The amygdala is an almond-shaped area of the brain that controls emotion. In adulthood, the size of a man's amygdala doesn't differ much from a woman's. However, recent studies have found that when men and women look at photographs, they register the memory on opposite sides of the amygdala.
In studies involving spouses, women could recall memories - first date, last vacation, a recent argument -- more quickly than men did. Women's memories were also more emotionally intense and vivid than men's memories, Hamann adds.
"Women may be more predisposed to experience events more intensely, more vividly," he tells WebMD. That ability has a downside: "Women have greater propensity to rumination; going over the same negative events amplifies its negative consequences."
Animal studies show similar patterns, he says. "The emotional arousal that leads to stress responses and stress hormones affects basic memory machinery in male and female rats differently."
Evolution at Work
As our species evolved, this emotional sensitivity helped females in protecting themselves and their young. On the other hand, "males want to remember where better hunting grounds are," says Hamann.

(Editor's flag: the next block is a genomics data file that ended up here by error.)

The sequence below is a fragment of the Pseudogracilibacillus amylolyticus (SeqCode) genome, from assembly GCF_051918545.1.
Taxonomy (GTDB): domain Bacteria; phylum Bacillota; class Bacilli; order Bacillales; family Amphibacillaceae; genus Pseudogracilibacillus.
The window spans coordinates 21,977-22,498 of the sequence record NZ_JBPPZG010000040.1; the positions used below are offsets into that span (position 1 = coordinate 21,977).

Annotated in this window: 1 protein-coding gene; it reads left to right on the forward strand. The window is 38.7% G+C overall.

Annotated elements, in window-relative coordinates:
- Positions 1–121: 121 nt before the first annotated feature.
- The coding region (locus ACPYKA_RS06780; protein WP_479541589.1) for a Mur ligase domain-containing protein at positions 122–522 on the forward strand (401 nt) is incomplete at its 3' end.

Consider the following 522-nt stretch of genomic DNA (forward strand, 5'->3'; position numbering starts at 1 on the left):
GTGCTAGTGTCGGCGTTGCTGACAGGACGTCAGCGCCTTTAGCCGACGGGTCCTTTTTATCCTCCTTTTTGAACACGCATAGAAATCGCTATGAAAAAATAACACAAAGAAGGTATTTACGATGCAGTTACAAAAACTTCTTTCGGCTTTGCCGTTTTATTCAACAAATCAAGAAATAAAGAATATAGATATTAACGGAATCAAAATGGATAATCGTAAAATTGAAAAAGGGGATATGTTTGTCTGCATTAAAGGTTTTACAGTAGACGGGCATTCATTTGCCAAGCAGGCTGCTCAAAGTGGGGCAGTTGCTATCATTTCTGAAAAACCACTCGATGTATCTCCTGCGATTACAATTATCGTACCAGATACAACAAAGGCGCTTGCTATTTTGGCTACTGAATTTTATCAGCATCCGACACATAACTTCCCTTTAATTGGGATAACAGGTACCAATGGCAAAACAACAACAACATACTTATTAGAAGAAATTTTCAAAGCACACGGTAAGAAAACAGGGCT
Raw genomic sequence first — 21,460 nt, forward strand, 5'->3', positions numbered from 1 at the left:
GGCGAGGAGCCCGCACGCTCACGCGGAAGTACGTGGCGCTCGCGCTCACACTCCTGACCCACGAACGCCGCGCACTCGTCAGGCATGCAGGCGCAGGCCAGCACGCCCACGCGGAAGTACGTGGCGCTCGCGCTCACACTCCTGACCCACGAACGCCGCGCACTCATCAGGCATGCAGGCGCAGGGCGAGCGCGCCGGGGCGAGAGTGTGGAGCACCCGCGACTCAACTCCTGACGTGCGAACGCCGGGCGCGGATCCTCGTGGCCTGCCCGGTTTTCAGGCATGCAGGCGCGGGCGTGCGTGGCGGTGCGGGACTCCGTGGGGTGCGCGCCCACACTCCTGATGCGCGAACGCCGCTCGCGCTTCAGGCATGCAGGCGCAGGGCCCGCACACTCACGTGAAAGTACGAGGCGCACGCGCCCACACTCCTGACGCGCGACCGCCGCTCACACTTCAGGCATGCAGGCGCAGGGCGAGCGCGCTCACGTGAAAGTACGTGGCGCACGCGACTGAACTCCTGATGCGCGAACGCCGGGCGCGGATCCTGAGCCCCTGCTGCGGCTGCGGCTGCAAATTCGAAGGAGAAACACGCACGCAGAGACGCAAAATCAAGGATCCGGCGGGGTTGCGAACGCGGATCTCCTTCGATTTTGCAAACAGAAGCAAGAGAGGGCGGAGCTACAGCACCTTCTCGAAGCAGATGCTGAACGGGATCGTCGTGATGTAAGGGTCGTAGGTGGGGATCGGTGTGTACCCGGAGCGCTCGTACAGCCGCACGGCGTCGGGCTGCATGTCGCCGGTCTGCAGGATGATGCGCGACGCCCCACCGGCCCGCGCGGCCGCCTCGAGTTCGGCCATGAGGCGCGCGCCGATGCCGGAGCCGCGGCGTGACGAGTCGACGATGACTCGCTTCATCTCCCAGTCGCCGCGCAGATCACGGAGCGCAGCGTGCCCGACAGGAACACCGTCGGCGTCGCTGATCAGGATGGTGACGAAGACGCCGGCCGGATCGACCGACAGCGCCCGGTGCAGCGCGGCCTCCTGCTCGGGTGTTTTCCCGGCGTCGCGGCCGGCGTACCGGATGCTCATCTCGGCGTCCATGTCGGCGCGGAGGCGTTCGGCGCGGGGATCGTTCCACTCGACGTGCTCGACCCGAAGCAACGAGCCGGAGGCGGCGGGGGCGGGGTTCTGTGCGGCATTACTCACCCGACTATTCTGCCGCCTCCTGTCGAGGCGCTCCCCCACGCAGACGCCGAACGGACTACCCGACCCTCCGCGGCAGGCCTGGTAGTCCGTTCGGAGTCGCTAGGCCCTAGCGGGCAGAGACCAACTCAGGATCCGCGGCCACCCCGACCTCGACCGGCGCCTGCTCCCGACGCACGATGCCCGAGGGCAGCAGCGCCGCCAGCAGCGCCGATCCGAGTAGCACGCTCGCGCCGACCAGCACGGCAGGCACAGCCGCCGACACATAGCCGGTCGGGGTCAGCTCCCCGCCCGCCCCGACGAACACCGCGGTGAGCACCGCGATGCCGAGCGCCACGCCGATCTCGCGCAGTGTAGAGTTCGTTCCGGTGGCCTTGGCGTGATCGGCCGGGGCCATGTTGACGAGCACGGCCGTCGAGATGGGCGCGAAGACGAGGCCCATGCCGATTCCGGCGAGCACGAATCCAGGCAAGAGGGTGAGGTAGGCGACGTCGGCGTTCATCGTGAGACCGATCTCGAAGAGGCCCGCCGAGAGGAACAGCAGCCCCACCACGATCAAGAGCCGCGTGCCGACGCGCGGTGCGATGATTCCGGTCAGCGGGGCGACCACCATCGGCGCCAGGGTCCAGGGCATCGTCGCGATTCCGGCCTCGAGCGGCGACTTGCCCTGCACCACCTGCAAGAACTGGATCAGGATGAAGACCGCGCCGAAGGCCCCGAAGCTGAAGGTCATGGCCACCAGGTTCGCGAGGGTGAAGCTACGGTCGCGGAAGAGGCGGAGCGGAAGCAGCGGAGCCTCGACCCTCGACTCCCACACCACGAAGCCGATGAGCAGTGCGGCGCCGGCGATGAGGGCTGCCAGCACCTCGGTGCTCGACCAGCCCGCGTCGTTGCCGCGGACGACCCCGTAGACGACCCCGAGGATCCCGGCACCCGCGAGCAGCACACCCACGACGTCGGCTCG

This makes sense, in terms of how stress affects today's women. "Emotional responses are hardwired in women; we're more sensitive to losses of attachment," Weissman tells WebMD. "That's what depression is about -- loss of attachment. The breakup of a relationship, divorce, separation, or death is a major precipitating event for depression."
Estrogen seems to indirectly set the stage for depression after a stressful event by triggering an intense hormonal response to stress. Research has shown that estrogen increases and prolongs the body's production of cortisol, a stress hormone. Cortisol is thought to play a key role in depression.
One large study of twins showed that -- if there is a family history of depression -- an episode of major stress like divorce could double a woman's risk of developing depression, says Kenneth S. Kendler, MD, a psychiatrist and geneticist at the Medical College of Virginia.